Get To Know: Anu
For fans of: Gilles Peterson, Nabihah Iqbal, Elysia Crampton
London’s Anu is an infectious kind of personality. Her un-dogmatic DJing and illustrations reflect the world around her in all its diverse glory. On her regular radio shows at both the BBC’s Asian Network and NTS, Anu can rope together stretches of progressive house and UK funky with a Wings track, or rub a vintage Bollywood singer like Asha Bhosle up against Gucci Mane. Nothing’s off limits. Her illustrations similarly comprise scribbled meditations on the people and moods that surround her on the street and the TV; a multimedia diary of Anu’s rich day-to-day.
It started during a brief stint living in Berlin for a fashion/art job, Anu taking on her first ever DJ duties at a work party. Returning to London, she co-founded “people-centric” music magazine Equaliser in 2014 and got shows on digital stations Radar Radio and Balamii, learning how to DJ along the way. Regular parties at Rye Wax in Peckham followed, and after Equaliser’s demise, Anu hooked up with the Rhythm Section crew and dropped out of uni, soon scoring her NTS slot in 2017. It’s been a steady rise since, with Anu now a regular voice on Asian Network — her proudest achievement to date. “The hard work and risks I’ve taken not following a traditional route have paid off,” she tells DJ Mag.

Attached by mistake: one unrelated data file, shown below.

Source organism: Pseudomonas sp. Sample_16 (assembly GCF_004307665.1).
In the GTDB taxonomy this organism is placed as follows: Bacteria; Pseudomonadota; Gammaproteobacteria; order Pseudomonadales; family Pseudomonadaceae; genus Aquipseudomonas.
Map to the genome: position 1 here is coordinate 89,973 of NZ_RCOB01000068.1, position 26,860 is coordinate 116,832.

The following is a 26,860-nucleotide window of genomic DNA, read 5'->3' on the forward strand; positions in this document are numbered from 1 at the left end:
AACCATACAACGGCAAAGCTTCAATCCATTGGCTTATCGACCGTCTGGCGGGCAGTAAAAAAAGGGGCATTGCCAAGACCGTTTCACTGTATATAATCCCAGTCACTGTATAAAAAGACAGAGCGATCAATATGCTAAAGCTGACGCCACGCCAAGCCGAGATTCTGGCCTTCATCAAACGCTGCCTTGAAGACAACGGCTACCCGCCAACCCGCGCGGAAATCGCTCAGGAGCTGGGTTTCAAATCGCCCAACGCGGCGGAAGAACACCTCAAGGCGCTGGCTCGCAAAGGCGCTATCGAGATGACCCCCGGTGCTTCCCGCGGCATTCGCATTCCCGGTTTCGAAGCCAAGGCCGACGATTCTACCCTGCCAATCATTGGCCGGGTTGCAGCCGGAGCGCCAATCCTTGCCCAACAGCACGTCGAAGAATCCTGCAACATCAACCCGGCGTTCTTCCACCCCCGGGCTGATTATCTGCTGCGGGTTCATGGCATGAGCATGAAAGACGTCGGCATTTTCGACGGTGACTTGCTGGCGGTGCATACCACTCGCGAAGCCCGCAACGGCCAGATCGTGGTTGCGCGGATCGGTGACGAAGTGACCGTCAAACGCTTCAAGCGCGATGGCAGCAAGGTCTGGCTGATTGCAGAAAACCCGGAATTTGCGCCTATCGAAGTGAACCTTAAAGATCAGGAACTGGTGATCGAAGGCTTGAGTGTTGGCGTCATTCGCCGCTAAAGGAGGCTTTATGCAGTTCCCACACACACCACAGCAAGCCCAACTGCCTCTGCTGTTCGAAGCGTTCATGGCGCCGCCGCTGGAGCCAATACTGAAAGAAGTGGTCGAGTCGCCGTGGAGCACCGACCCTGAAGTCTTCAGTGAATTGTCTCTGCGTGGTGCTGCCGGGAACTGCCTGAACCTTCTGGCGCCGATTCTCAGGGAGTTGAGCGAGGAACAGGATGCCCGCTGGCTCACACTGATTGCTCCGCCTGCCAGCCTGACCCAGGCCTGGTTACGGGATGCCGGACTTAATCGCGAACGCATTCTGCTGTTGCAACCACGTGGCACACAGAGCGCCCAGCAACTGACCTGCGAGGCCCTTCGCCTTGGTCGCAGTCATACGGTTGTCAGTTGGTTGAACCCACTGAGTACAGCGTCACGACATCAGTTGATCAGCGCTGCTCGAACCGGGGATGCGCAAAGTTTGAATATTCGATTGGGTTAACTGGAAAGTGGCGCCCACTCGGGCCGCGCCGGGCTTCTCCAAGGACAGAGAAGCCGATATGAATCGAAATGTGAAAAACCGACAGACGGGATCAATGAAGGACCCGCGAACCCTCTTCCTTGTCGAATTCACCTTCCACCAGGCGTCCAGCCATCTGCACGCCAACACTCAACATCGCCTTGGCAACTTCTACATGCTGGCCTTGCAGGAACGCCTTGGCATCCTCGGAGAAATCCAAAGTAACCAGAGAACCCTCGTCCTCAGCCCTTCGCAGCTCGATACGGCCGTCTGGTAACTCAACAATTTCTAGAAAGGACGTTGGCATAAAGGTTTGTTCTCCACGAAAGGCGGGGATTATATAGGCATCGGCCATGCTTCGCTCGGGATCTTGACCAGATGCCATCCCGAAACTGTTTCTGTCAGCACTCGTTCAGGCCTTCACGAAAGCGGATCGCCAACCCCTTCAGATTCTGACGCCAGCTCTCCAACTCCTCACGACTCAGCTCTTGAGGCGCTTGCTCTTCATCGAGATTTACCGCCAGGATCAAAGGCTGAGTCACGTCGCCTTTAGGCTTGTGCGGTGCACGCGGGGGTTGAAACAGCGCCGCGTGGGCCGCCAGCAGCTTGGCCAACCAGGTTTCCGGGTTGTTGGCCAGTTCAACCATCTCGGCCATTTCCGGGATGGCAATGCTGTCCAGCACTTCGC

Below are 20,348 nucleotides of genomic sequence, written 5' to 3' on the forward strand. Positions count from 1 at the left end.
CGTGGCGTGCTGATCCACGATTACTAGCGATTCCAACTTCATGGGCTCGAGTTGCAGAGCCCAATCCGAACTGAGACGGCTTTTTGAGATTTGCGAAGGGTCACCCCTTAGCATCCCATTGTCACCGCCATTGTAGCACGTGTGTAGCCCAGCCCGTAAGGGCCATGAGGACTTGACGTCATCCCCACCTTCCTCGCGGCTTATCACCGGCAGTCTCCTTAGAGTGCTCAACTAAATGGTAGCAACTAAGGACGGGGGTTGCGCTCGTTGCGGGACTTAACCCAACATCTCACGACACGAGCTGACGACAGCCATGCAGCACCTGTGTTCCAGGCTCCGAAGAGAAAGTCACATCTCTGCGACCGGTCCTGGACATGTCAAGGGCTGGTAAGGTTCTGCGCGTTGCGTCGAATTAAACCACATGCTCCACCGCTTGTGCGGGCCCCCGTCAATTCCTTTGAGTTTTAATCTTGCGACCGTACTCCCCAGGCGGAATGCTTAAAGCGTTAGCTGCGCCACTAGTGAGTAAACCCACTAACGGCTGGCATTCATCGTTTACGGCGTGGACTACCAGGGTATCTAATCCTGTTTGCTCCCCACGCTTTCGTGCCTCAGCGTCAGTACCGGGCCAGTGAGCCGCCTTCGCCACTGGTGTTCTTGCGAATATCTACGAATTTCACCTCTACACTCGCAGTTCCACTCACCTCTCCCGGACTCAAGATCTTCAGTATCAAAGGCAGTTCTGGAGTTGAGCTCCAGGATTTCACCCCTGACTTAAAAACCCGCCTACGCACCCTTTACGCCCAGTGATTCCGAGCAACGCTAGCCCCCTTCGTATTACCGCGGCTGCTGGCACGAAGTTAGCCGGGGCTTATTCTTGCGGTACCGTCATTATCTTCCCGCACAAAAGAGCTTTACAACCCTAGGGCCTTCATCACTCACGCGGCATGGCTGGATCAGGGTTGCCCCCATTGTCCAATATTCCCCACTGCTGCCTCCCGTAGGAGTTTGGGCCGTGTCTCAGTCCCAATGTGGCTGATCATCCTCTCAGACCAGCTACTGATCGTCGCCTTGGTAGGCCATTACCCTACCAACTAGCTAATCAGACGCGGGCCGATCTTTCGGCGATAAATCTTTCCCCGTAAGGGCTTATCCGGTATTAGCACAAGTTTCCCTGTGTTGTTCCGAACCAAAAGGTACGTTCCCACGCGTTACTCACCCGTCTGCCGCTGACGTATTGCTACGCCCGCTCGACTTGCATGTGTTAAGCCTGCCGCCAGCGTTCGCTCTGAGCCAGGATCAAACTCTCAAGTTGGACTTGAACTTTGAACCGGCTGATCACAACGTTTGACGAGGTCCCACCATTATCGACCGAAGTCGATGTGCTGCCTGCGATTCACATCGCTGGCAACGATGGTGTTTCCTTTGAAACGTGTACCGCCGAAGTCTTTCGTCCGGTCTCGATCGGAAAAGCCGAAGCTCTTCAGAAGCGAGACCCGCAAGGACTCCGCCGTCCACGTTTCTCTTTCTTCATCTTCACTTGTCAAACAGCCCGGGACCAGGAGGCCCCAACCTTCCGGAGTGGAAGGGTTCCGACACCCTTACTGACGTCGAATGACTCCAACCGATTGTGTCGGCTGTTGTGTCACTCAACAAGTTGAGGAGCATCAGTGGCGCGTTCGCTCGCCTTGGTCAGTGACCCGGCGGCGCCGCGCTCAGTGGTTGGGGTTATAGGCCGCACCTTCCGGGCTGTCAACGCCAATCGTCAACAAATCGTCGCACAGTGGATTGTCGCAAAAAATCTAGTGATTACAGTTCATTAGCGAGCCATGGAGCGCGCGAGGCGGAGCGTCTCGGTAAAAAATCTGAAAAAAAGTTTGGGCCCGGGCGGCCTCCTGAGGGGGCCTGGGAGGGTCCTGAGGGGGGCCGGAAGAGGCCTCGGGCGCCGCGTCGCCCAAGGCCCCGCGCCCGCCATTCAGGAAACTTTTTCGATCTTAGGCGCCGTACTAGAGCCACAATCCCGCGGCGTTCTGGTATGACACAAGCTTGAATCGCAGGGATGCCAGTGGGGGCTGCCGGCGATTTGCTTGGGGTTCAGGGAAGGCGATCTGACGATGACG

One word you’ll consistently encounter regarding Anu’s sound is ‘varied’.“My favourite DJ sets are the ones where the crowd are open and up for me switching between genres every minute,” she explains. It’s definitely the sound of the heterogeneous and multicultural island-within-an-island that is London — but also of Anu’s outlook on a cultural landscape ripe for exploration.
It’s been in Anu’s life from the beginning, too. She recently co-hosted an Asian Network slot with her dad, Manoj, revealing his own eclectic taste that backgrounded Anu’s upbringing. While black, brown, and non-white bodies and culture populate both Anu’s illustrated world and her mixes, her own Indian heritage has never been central to who she is — Anu is a Londoner, first and foremost. “I’m still discovering my heritage and what it means to me to this day,” she says. “I resisted being Indian for most of my childhood, so now I’m having to educate myself about it as an adult. That’s probably one of the few regrets I have in life — not embracing my culture from a young age and asking my Dadaji (grandad) all the questions I had.
”DJing and drawing are a constant source of self-discovery for Anu — not just regarding heritage and culture, but with mental health. Since a major mental health deterioration landed her in hospital last year, something switched. “This whole upbeat and positive outlook thing is pretty new for me,” Anu confirms. “I’ve tried to be more positive and put out good energy and... it’s worked! Learning to not blame myself for other people’s actions was a big turning point for me. That allowed me to focus on myself and what makes me happy.”
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